Cricket anecdotes: Sivaramakrishnan's freedom to More's swimming pool jump

Former cricketer Gursharan Singh was a known prankster and also someone who could laugh at himself; he narrates five memorable anecdotes from his playing days.

From left: Arun Bedi, coach Jasbir Singh, Bishen Singh Bedi, Gursharan Singh, Bharti Vij and Bhupinder Singh Senior at a practice session on the eve of the Ranji Trophy final in Ludhiana in 1993.   -  THE HINDU ARCHIVES

Humour has been an essential part of sport. Funny anecdotes and incidents liven up sporting contests and help ease pressure on the players. Cricket is replete with characters who brought laughter to the playing field to add to its friendly culture.

Gursharan Singh, former India batsman and captain of the Punjab team when it won its only Ranji Trophy title thus far in 1993, was a known prankster and also someone who could laugh at himself. Sometimes, as he points out in one incident, indulging in a bit of gamesmanship is accepted as part of the game.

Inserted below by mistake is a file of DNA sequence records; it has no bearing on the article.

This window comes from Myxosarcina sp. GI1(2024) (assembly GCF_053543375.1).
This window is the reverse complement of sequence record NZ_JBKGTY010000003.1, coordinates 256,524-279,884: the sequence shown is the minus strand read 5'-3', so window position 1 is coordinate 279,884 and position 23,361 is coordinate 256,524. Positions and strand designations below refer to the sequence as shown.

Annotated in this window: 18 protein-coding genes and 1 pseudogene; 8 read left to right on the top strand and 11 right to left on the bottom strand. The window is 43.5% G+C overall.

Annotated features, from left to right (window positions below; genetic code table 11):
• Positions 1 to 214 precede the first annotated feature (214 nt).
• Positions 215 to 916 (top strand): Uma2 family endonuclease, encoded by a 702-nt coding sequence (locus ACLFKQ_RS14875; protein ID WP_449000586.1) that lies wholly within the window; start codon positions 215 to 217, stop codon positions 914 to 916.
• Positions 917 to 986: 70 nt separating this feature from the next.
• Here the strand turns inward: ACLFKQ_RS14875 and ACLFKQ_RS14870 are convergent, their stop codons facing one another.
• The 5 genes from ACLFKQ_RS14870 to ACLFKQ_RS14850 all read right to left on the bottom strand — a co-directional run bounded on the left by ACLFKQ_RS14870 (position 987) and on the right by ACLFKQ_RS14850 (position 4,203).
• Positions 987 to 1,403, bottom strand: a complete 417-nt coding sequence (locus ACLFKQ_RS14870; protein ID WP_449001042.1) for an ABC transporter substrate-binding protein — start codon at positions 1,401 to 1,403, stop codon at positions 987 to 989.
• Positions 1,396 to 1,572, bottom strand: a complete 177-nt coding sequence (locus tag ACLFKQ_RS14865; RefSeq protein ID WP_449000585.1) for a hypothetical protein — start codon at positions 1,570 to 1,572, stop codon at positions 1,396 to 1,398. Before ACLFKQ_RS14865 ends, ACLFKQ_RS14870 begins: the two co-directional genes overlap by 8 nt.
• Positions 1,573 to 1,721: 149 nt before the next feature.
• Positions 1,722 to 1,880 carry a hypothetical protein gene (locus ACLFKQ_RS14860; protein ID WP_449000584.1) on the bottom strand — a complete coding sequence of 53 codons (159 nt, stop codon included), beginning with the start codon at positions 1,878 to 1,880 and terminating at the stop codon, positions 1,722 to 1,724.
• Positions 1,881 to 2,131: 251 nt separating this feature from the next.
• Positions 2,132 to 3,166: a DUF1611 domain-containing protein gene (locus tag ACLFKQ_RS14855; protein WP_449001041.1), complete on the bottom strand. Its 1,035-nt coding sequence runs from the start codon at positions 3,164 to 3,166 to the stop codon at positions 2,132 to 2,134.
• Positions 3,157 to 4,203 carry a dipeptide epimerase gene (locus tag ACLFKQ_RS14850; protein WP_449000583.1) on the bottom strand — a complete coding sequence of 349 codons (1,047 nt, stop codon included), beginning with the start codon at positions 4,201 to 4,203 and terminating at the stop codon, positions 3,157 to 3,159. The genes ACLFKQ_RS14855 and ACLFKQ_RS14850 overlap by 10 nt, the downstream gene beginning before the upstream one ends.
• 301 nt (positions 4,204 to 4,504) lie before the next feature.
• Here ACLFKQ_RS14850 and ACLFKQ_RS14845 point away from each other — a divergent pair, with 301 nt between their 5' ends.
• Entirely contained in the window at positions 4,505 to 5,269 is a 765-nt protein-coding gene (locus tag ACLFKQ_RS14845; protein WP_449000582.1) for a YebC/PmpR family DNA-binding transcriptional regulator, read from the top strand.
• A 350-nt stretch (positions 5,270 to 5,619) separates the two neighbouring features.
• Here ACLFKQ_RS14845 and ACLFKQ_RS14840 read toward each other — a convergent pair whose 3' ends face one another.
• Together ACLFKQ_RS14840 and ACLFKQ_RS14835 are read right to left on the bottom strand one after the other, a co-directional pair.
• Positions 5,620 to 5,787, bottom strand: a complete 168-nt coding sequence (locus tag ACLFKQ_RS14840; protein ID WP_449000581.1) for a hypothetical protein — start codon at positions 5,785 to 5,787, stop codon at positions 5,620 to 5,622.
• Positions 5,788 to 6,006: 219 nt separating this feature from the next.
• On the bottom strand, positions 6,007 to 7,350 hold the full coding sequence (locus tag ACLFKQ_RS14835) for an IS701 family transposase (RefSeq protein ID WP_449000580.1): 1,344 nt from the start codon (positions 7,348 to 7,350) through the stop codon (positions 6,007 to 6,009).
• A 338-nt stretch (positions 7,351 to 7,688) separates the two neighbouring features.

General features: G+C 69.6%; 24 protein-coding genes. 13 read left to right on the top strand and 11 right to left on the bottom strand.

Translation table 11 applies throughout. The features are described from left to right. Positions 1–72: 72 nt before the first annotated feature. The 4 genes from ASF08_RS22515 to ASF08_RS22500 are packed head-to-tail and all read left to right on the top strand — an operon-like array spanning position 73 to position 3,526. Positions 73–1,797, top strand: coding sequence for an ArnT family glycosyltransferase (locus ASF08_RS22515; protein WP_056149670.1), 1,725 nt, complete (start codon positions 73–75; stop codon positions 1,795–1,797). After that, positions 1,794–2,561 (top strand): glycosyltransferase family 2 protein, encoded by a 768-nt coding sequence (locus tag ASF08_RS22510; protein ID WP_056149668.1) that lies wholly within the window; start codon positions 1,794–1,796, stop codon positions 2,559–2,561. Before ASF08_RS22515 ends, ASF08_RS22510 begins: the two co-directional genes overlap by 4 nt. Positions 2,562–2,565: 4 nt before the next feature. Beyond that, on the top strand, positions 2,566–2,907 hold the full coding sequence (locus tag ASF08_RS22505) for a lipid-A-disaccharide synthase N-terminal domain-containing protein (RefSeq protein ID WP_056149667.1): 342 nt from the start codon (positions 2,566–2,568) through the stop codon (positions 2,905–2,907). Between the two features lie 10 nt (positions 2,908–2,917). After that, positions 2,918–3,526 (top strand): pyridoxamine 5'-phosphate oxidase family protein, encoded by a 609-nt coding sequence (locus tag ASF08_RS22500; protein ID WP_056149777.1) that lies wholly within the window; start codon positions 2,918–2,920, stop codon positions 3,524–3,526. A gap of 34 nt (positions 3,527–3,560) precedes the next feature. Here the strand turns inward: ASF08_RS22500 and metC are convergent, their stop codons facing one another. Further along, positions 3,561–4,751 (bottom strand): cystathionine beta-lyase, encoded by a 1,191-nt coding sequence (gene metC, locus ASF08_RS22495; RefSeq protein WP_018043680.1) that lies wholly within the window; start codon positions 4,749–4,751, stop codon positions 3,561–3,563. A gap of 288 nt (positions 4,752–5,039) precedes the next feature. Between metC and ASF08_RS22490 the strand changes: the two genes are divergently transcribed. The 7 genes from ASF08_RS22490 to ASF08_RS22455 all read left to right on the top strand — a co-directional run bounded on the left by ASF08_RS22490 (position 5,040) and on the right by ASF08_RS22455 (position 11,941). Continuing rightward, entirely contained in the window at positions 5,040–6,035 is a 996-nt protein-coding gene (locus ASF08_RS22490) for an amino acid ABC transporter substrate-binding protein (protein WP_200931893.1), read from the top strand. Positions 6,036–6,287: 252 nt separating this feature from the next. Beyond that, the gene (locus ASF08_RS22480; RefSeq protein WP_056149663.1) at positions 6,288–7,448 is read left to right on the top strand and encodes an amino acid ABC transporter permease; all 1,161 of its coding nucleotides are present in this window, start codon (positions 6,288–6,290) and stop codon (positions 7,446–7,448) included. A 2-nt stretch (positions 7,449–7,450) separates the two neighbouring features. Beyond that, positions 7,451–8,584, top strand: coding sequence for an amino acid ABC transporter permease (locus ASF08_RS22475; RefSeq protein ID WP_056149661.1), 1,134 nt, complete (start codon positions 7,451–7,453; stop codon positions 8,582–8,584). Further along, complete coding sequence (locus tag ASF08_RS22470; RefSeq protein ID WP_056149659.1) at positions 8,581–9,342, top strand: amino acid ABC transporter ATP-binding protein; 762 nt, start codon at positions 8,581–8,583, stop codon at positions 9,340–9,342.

Here, Gursharan narrates five memorable anecdotes from his playing days.

BAIL TO THE RESCUE: This relates to the Ranji Trophy final at the Ferozeshah Kotla in March 1982 when the match went into the sixth day because the first innings had to be completed. Karnataka had amassed 705 and it was obviously a gigantic task for us. For me it was a matter of life and death. In the preceding five innings  I had not scored a fifty and in fact I had collected a 'pair' against Tamil Nadu in the semifinal where L. Sivaramakrishnan made his first-class debut. I was asked to bat at No 3 because Surinder Amarnath was indisposed. Here too, I walked in early when Surender Khanna complained of a stomach pain. Even before I had scored, I played over a ball from (B) Vijayakrishna, it kissed the leg stump and to my horror I saw the bail rise and to my delight it settled back. My God, this was unbelievable. Kiri bhai (Syed Kirmani) was the wicketkeeper and he shouted “ What is this black magic!” Well, I just smiled, thanked the Almighty, scored 101 and we went on to win that epic match. My career might have been over that day had the bail not returned to its base. It is so vivid.